Author Contributions

Conceptualization: A.P., C.M. and M.G.; Methodology: G.R. and A.P.; Investigation: G.R., M.G. and A.P.; Writing: C.M., G.R. and A.P.; Supervision: A.P. All authors have read and agreed to the published version of the manuscript.


This research received no external funding.

Institutional Review Board Statement

Not applicable.

Informed Consent Statement

Not applicable.

Data Availability Statement

Not applicable.

Conflicts of Interest

The authors declare no conflict of interest.

Sample Availability

Not applicable.


  1. Wolf, Y.I.; Kazlauskas, D.; Iranzo, J.; Lucía-Sanz, A.; Kuhn, J.H.; Krupovic, M.; Dolja, V.V.; Koonin, E.V. Origins and Evolution of the Global RNA Virome. MBio 2018, 9, e02329-18. [Google Scholar] [CrossRef] [PubMed] [Green Version]
  2. Gong, P.; Peersen, O.B. Structural Basis for Active Site Closure by the Poliovirus RNA-Dependent RNA Polymerase. Proc. Natl. Acad. Sci. USA 2010, 107, 22505–22510. [Google Scholar] [CrossRef] [PubMed] [Green Version]
  3. Shu, B.; Gong, P. Structural Basis of Viral RNA-Dependent RNA Polymerase Catalysis and Translocation. Proc. Natl. Acad. Sci. USA 2016, 113, E4005–E4014. [Google Scholar] [CrossRef] [PubMed] [Green Version]
  4. Gao, Y.; Yan, L.; Huang, Y.; Liu, F.; Zhao, Y.; Cao, L.; Wang, T.; Sun, Q.; Ming, Z.; Zhang, L.; et al. Structure of the RNA-Dependent RNA Polymerase from COVID-19 Virus. Science 2020, 368, 779–782. [Google Scholar] [CrossRef] [PubMed] [Green Version]
  5. Genna, V.; Donati, E.; De Vivo, M. The Catalytic Mechanism of DNA and RNA Polymerases. ACS Catal. 2018, 8, 11103–11118. [Google Scholar] [CrossRef]
  6. Palermo, G.; Cavalli, A.; Klein, M.L.; Alfonso-Prieto, M.; Peraro, M.D.; De Vivo, M. Catalytic Metal Ions and Enzymatic Processing of DNA and RNA. Acc. Chem. Res. 2015, 48, 220–228. [Google Scholar] [CrossRef]
  7. Snijder, E.J.; Decroly, E.; Ziebuhr, J. The Nonstructural Proteins Directing Coronavirus RNA Synthesis and Processing. In Advances in Virus Research; Elsevier: Amsterdam, The Netherlands, 2016; Volume 96, pp. 59–126. [Google Scholar] [CrossRef]
  8. Poranen, M.M.; Salgado, P.S.; Koivunen, M.R.L.; Wright, S.; Bamford, D.H.; Stuart, D.I.; Grimes, J.M. Structural Explanation for the Role of Mn2+ in the Activity of R6 RNA-Dependent RNA Polymerase. Nucleic Acids Res. 2008, 36, 6633–6644. [Google Scholar] [CrossRef] [Green Version]
  9. Quadt, R.; Jaspers, J. Effect of Removal of Zinc on Alfalfa Mosaic Virus RNA-Dependent RNA Polymerase. FEBS Lett. 1991, 278, 61–62. [Google Scholar] [CrossRef] [Green Version]
  10. van Dijk, A.A.; Makeyev, E.V.; Bamford, D.H. Initiation of Viral RNA-Dependent RNA Polymerization. J. Gen. Virol. 2004, 85, 1077–1093. [Google Scholar] [CrossRef]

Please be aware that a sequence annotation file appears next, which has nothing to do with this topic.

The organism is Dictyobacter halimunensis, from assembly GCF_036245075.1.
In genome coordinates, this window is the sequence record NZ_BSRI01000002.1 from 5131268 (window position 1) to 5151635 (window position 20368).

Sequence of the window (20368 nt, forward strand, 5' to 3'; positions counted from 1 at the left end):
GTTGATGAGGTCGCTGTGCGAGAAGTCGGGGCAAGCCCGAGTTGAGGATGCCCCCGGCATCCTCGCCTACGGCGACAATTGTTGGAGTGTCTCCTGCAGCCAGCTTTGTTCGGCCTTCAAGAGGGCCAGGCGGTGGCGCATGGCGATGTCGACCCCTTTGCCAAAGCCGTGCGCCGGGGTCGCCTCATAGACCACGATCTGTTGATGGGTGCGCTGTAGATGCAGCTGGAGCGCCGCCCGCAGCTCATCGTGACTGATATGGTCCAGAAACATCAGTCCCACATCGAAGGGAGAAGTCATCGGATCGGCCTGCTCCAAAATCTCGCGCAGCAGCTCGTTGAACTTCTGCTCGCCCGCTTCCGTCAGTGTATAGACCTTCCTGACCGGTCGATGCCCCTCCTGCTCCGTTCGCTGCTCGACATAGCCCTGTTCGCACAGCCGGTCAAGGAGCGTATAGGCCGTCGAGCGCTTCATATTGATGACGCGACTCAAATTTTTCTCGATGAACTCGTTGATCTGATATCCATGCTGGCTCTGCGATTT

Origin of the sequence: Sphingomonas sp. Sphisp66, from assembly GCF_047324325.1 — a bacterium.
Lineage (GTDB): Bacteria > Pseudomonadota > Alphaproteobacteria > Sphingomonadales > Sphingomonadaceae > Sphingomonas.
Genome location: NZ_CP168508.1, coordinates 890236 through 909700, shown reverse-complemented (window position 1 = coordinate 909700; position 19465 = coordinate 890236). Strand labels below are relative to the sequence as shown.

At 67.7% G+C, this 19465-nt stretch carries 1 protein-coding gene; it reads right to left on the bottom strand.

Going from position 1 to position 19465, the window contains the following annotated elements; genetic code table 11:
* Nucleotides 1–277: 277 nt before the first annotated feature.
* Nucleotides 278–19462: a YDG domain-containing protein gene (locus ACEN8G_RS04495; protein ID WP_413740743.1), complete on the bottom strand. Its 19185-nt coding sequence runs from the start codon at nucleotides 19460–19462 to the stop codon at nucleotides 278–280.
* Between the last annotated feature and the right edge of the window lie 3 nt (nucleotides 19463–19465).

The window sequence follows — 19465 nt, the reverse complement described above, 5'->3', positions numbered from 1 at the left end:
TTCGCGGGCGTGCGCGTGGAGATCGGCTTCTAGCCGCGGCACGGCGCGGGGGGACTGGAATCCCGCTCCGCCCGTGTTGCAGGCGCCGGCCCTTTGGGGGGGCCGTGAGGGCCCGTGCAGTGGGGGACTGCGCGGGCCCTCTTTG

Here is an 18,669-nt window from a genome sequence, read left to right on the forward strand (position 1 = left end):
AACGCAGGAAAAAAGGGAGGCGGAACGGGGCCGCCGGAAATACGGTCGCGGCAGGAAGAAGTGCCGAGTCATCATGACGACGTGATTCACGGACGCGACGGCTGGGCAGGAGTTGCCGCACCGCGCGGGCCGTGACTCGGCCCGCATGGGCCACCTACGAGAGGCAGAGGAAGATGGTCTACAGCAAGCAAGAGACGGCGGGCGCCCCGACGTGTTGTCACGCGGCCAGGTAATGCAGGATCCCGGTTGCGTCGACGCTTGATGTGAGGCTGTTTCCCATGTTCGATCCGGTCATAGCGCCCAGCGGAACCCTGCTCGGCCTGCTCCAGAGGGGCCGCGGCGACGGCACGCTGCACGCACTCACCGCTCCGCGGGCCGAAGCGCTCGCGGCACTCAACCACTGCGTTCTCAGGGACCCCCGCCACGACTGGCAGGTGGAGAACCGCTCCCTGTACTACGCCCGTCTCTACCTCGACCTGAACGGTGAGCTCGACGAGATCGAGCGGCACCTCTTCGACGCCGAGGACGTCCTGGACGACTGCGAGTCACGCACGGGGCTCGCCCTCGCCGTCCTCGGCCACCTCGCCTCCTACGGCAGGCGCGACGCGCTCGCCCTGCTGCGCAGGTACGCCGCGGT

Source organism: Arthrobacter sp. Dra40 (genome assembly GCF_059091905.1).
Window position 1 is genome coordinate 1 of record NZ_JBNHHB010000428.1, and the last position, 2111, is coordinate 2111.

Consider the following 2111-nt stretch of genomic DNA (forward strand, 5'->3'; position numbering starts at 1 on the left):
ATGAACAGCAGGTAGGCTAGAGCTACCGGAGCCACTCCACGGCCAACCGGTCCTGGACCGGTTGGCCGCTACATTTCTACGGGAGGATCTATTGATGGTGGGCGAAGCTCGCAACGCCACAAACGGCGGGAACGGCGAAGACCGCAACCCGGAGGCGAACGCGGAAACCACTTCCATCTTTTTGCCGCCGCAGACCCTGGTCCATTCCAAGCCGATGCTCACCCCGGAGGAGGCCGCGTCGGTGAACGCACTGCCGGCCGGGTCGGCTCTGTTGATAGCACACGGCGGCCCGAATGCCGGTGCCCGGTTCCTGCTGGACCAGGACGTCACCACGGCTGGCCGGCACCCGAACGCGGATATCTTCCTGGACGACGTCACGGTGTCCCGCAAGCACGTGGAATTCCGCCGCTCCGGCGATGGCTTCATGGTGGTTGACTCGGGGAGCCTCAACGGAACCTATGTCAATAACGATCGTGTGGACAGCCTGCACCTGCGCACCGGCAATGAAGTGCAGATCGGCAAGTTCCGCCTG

11. Jung, L.S.; Gund, T.M.; Narayan, M. Comparison of Binding Site of Remdesivir and Its Metabolites with NSP12-NSP7-NSP8, and NSP3 of SARS CoV-2 Virus and Alternative Potential Drugs for COVID-19 Treatment. Protein J. 2020, 39, 619–630. [Google Scholar] [CrossRef]
  12. Feng, J.Y.; Du Pont, V.; Babusis, D.; Gordon, C.J.; Tchesnokov, E.P.; Perry, J.K.; Duong, V.; Vijjapurapu, A.; Zhao, X.; Chan, J.; et al. The Nucleoside/Nucleotide Analogs Tenofovir and Emtricitabine Are Inactive against SARS-CoV-2. Molecules 2022, 27, 4212. [Google Scholar] [CrossRef] [PubMed]
  13. Jácome, R.; Campillo-Balderas, J.A.; Ponce de León, S.; Becerra, A.; Lazcano, A. Sofosbuvir as a Potential Alternative to Treat the SARS-CoV-2 Epidemic. Sci. Rep. 2020, 10, 9294. [Google Scholar] [CrossRef] [PubMed]
  14. Tian, L.; Qiang, T.; Liang, C.; Ren, X.; Jia, M.; Zhang, J.; Li, J.; Wan, M.; YuWen, X.; Li, H.; et al. RNA-Dependent RNA Polymerase (RdRp) Inhibitors: The Current Landscape and Repurposing for the COVID-19 Pandemic. Eur. J. Med. Chem. 2021, 213, 113201. [Google Scholar] [CrossRef] [PubMed]
  15. Beg, A.; Athar, F. Anti-HIV and Anti-HCV Drugs Are the Putative Inhibitors of RNA-Dependent-RNA Polymerase Activity of NSP12 of the SARS CoV-2 (COVID-19). Pharm. Pharmacol. Int. J. 2020, 8, 163–172. [Google Scholar]
  16. Dey, S.; Bhatt, K. Suramin, Penciclovir, and Anidulafungin Exhibit Potential in the Treatment of COVID-19 via Binding to Nsp12 of SARS-CoV-2. J. Biomol. Struct. Dyn. 2021, 1–17. [Google Scholar] [CrossRef]
  17. Totrov, M.; Abagyan, R. Flexible Ligand Docking to Multiple Receptor Conformations: A Practical Alternative. Curr. Opin. Struct. Biol. 2008, 18, 178–184. [Google Scholar] [CrossRef] [Green Version]
  18. Akhter, M. Challenges in Docking: Mini Review. JSM Chem. 2016, 4, 8. [Google Scholar]
  19. Zhang, W.-F.; Stephen, P.; Thériault, J.-F.; Wang, R.; Lin, S.-X. Novel Coronavirus Polymerase and Nucleotidyl-Transferase Structures: Potential to Target New Outbreaks. J. Phys. Chem. Lett. 2020, 11, 4430–4435. [Google Scholar] [CrossRef]
  20. Begum, F.; Srivastava, A.K.; Ray, U. Repurposing nonnucleoside antivirals against SARS-CoV2 NSP12 (RNA dependent RNA polymerase): In silico-molecular insight. Biochem. Biophys. Res. Commun. 2021, 571, 26–31. [Google Scholar] [CrossRef]